A Crenshaw district postal worker drawing money for his church collection plate from an automatic teller machine was shot and killed early Sunday during an apparent robbery attempt.
The attack, at about 3 a.m., was recorded by a video surveillance camera, Los Angeles police said. It shows the victim struggling and trying to run away but being gunned down.
Police said Gerald Jerome Anderson, 31, who was on a break from his mail-handling job, had driven to the Great Western Bank at the corner of Vernon Street and Crenshaw Boulevard.
The video camera surveying the spot shows the killer coming up behind Anderson and standing close behind him, apparently waiting for Anderson to finish his transaction, said Det. Marcella Winn. "You can tell he knows the guy is behind him," Winn said. "His expression [is] frightened or worried, you can't be sure, but you can tell he knows he's there."
Winn says the tape shows the killer, wearing a hooded sweatshirt, stepping to one side, nearly out of the picture, then confronting Anderson face-to-face as the victim turns. Anderson tried to run, but the two struggled a short distance from the ATM, and Anderson was shot, all still within camera range.
Several drivers saw the attack and came to Anderson's aid, Winn said, but she does not know whether they can identify the gunman.
Winn said Anderson was shot once in the upper body and died soon afterward at UCLA Medical Center. Family members said Anderson leaves three children, ages 5 to 8.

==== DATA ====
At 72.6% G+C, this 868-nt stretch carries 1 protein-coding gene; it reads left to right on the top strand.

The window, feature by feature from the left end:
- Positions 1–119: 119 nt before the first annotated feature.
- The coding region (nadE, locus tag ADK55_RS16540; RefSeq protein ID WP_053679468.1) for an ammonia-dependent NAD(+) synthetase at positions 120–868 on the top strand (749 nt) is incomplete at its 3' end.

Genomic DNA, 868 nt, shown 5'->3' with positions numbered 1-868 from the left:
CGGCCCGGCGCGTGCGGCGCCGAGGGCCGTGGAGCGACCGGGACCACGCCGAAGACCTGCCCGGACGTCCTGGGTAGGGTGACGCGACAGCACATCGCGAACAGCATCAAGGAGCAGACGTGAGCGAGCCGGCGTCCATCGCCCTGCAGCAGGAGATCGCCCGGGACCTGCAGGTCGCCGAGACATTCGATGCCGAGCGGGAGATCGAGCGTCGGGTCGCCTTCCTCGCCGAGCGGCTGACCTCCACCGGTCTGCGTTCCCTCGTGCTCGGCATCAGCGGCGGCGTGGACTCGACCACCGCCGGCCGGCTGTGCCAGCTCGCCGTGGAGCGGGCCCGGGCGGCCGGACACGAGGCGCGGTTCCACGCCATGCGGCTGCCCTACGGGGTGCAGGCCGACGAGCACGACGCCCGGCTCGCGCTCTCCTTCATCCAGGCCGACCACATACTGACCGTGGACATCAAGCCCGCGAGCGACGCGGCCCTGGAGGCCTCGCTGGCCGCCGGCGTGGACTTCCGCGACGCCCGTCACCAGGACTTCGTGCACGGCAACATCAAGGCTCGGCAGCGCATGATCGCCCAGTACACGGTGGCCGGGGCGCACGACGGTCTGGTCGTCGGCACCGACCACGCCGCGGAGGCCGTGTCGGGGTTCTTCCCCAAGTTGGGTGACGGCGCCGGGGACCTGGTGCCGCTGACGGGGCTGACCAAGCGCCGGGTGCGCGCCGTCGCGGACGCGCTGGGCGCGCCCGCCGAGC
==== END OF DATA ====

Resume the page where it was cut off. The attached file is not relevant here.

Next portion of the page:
"I have to go down to the ATM to get some money to give at the service today," Anderson had earlier told a colleague, according to the victim's brother, Rodney Lewis. Anderson was a member of the Crenshaw Christian Center on Vermont Avenue.
The shooting prompted a gathering at the bank Sunday afternoon that included Police Chief Willie L. Williams, City Council member Mark Ridley-Thomas, and 20 members of the victim's family.
Williams showed the videotape of the killer and asked the public's help in finding him. Great Western Bank is offering a $25,000 reward for apprehension of the killer, Williams said.
Ridley-Thomas, in whose district the crime occurred, said there had been previous nighttime ATM robberies in the general area and that many banks there had reacted by closing down their ATMs at sundown. Until Sunday, however, there had been no trouble in this particular neighborhood, he said.
In July, a 50-year-old man was slain while making a post-midnight transaction at an ATM on South Vermont Avenue as his friends waited in the car. He was the second person to die at an ATM robbery in the county in nine days. A Bank of America branch across the street from where Foster was killed had stopped offering nighttime ATM services long ago.
Lewis, the victim's brother, said the family is "handling it pretty good. It's very tragic, but we're going to have to deal with it."
"We want justice to be done," Lewis said. "We'd like to see whoever did this to be punished to the full extent of the law."
Williams asked anyone who saw the attack to call the LAPD's South Bureau homicide detectives. "We want the public to see these [surveillance] tapes. We want them to get out to the public. Our goal is to get this person off the streets."
Williams urged people not to use ATMs alone after dark. He pointed out that many supermarkets and even police stations now have ATMs indoors that are accessible late at night and early in the morning.